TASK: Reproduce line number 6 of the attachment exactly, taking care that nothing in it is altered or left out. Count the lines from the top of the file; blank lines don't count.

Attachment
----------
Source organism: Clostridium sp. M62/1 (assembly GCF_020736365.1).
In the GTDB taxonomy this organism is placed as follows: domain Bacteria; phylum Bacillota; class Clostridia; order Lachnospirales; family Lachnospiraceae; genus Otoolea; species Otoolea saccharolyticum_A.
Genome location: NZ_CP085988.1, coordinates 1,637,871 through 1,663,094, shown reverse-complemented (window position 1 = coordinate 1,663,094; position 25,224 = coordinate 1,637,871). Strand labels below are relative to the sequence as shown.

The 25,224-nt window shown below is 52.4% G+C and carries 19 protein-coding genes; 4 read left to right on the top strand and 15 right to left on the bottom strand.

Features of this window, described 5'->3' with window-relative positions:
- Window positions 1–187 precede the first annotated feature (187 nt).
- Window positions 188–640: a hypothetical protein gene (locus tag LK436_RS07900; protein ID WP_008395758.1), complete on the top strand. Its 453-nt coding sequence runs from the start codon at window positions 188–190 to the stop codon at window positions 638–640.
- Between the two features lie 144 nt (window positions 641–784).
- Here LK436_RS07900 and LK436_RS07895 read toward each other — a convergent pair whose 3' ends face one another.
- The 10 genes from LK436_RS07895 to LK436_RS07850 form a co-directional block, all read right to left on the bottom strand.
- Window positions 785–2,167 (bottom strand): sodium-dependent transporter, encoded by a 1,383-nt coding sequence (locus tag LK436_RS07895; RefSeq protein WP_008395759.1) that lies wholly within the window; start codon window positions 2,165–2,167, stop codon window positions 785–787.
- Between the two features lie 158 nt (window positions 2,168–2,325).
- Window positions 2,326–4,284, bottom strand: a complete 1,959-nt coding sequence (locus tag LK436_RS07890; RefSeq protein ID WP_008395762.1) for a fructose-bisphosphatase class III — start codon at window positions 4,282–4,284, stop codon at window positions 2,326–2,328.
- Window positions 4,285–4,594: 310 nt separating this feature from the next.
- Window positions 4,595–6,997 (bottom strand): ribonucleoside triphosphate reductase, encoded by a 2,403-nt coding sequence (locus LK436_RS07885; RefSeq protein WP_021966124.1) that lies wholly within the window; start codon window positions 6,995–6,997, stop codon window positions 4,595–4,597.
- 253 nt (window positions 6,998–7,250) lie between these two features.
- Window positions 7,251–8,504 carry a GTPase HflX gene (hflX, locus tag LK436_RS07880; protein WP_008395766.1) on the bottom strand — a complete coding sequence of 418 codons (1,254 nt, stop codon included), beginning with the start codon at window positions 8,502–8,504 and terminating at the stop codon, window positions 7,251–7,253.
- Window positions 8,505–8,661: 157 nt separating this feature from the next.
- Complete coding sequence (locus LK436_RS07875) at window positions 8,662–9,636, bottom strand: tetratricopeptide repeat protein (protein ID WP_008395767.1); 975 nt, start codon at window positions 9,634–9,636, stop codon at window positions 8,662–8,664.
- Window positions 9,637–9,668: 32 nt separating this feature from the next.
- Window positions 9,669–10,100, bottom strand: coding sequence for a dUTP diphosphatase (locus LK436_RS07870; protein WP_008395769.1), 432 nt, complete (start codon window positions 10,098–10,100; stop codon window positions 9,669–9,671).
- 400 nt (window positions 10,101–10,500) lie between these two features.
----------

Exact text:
- Window positions 1–187 precede the first annotated feature (187 nt).